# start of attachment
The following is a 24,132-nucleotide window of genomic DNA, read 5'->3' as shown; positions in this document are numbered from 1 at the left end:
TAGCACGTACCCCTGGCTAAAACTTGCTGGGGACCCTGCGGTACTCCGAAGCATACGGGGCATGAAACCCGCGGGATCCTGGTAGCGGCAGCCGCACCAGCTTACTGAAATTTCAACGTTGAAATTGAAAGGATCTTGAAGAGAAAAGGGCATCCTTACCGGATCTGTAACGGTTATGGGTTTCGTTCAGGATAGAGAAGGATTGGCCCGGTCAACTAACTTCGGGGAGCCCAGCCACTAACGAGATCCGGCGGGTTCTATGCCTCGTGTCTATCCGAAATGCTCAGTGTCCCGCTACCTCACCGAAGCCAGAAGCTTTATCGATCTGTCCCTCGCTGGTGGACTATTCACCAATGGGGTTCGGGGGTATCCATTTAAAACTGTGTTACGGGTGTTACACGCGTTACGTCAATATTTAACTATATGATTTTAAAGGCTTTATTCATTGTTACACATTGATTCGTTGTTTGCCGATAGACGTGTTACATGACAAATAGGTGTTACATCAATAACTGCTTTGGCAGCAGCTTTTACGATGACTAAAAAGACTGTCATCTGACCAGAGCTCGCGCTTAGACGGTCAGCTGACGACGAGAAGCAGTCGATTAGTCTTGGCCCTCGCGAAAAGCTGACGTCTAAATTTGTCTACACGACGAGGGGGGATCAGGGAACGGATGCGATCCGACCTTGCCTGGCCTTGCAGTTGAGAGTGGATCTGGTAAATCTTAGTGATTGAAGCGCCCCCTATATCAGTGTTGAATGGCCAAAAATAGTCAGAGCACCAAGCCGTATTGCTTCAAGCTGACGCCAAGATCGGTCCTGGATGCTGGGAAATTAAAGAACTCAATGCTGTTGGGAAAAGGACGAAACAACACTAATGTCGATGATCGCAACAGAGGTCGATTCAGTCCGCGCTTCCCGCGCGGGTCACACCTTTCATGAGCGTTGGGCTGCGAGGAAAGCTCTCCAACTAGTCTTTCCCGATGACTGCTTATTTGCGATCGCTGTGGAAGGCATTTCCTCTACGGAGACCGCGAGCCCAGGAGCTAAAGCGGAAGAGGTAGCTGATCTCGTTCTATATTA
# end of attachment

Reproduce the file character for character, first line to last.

The following is a 24,132-nucleotide window of genomic DNA, read 5'->3' as shown; positions in this document are numbered from 1 at the left end:
TAGCACGTACCCCTGGCTAAAACTTGCTGGGGACCCTGCGGTACTCCGAAGCATACGGGGCATGAAACCCGCGGGATCCTGGTAGCGGCAGCCGCACCAGCTTACTGAAATTTCAACGTTGAAATTGAAAGGATCTTGAAGAGAAAAGGGCATCCTTACCGGATCTGTAACGGTTATGGGTTTCGTTCAGGATAGAGAAGGATTGGCCCGGTCAACTAACTTCGGGGAGCCCAGCCACTAACGAGATCCGGCGGGTTCTATGCCTCGTGTCTATCCGAAATGCTCAGTGTCCCGCTACCTCACCGAAGCCAGAAGCTTTATCGATCTGTCCCTCGCTGGTGGACTATTCACCAATGGGGTTCGGGGGTATCCATTTAAAACTGTGTTACGGGTGTTACACGCGTTACGTCAATATTTAACTATATGATTTTAAAGGCTTTATTCATTGTTACACATTGATTCGTTGTTTGCCGATAGACGTGTTACATGACAAATAGGTGTTACATCAATAACTGCTTTGGCAGCAGCTTTTACGATGACTAAAAAGACTGTCATCTGACCAGAGCTCGCGCTTAGACGGTCAGCTGACGACGAGAAGCAGTCGATTAGTCTTGGCCCTCGCGAAAAGCTGACGTCTAAATTTGTCTACACGACGAGGGGGGATCAGGGAACGGATGCGATCCGACCTTGCCTGGCCTTGCAGTTGAGAGTGGATCTGGTAAATCTTAGTGATTGAAGCGCCCCCTATATCAGTGTTGAATGGCCAAAAATAGTCAGAGCACCAAGCCGTATTGCTTCAAGCTGACGCCAAGATCGGTCCTGGATGCTGGGAAATTAAAGAACTCAATGCTGTTGGGAAAAGGACGAAACAACACTAATGTCGATGATCGCAACAGAGGTCGATTCAGTCCGCGCTTCCCGCGCGGGTCACACCTTTCATGAGCGTTGGGCTGCGAGGAAAGCTCTCCAACTAGTCTTTCCCGATGACTGCTTATTTGCGATCGCTGTGGAAGGCATTTCCTCTACGGAGACCGCGAGCCCAGGAGCTAAAGCGGAAGAGGTAGCTGATCTCGTTCTATATTA